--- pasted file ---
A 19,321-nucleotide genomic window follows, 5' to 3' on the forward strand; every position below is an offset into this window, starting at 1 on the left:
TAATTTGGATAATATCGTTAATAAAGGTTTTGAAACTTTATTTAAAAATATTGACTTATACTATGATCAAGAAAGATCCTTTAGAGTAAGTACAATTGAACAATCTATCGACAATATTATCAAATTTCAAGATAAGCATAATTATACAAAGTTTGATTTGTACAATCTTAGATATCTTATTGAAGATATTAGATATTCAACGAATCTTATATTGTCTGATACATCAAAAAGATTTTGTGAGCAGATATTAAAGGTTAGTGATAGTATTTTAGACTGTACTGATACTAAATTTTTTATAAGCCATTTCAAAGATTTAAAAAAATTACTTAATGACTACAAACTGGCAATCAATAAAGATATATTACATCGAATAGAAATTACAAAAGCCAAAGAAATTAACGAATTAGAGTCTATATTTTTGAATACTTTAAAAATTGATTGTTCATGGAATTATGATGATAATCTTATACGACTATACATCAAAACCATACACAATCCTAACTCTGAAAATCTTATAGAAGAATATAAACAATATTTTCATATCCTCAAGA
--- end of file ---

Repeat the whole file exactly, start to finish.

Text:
A 19,321-nucleotide genomic window follows, 5' to 3' on the forward strand; every position below is an offset into this window, starting at 1 on the left:
TAATTTGGATAATATCGTTAATAAAGGTTTTGAAACTTTATTTAAAAATATTGACTTATACTATGATCAAGAAAGATCCTTTAGAGTAAGTACAATTGAACAATCTATCGACAATATTATCAAATTTCAAGATAAGCATAATTATACAAAGTTTGATTTGTACAATCTTAGATATCTTATTGAAGATATTAGATATTCAACGAATCTTATATTGTCTGATACATCAAAAAGATTTTGTGAGCAGATATTAAAGGTTAGTGATAGTATTTTAGACTGTACTGATACTAAATTTTTTATAAGCCATTTCAAAGATTTAAAAAAATTACTTAATGACTACAAACTGGCAATCAATAAAGATATATTACATCGAATAGAAATTACAAAAGCCAAAGAAATTAACGAATTAGAGTCTATATTTTTGAATACTTTAAAAATTGATTGTTCATGGAATTATGATGATAATCTTATACGACTATACATCAAAACCATACACAATCCTAACTCTGAAAATCTTATAGAAGAATATAAACAATATTTTCATATCCTCAAGA